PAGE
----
Broad strokes, I know that she ends up having a relationship with Johnny Cage. She also has a daughter, Cassie Cage, as well. There are so many ways they can go because there’s so much backstory to all of these characters, but I would love to see that explored. I would love to see Johnny Cage enter the mix and go up against Kano. They’re such big personalities and they’re both such narcissists in their own way. So I would love to see them go head-to-head, as Sonya would be stuck in the middle of it all. So that would be cool. I also know she has a lot of history in terms of her father and her brother because they both died. So it’d be interesting to explore that. And her and Jax have a huge backstory, too, so there’s a lot of room to play there.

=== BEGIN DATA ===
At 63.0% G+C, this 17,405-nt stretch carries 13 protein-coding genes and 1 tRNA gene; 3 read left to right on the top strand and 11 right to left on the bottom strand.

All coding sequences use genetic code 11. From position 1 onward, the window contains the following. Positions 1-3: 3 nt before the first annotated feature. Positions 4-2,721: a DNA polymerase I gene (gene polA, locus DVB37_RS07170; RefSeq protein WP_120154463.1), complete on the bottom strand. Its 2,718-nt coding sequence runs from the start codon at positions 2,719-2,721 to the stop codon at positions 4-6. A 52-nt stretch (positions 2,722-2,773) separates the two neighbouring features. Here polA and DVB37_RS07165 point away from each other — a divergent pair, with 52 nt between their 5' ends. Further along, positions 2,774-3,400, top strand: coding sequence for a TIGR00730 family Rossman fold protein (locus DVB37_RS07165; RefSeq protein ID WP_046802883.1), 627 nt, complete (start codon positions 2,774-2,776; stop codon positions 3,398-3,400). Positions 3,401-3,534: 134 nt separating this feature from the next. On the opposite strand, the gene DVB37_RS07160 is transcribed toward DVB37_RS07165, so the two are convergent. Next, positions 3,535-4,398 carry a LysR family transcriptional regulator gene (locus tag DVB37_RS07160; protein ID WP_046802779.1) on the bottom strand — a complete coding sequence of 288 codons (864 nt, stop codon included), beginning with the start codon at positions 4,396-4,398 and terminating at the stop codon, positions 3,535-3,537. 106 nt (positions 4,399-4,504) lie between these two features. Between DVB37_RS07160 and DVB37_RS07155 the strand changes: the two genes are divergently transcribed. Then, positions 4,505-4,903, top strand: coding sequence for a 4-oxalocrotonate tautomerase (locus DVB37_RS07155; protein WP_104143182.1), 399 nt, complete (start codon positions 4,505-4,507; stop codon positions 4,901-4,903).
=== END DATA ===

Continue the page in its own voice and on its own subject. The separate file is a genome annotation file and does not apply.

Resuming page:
There’s a point where we’re shown photos of Sonya and Jax in military attire. Do you enjoy those days on set where you take photos to establish backstory? How much time is usually spent on those quick inserts?
Absolutely. It was really fun to dress up in our special forces gear. There were a bunch of extras as well, and we were carrying weapons that I’d never carried before. And it definitely helps you with the backstory, once you get on set. When you’re talking about your past and you’ve actually been in the costume, rather than just talking about this idea of the past, it definitely helps you. So it probably took half a day. We had to go and find an old, abandoned, kind of blown-up building as well. (Laughs.) It was to make it look like it was Afghanistan or Iraq. So it was a fun little day.
I swear there’s a point to this question, but do you remember the awkward feeling of hearing your own voice on an answering machine?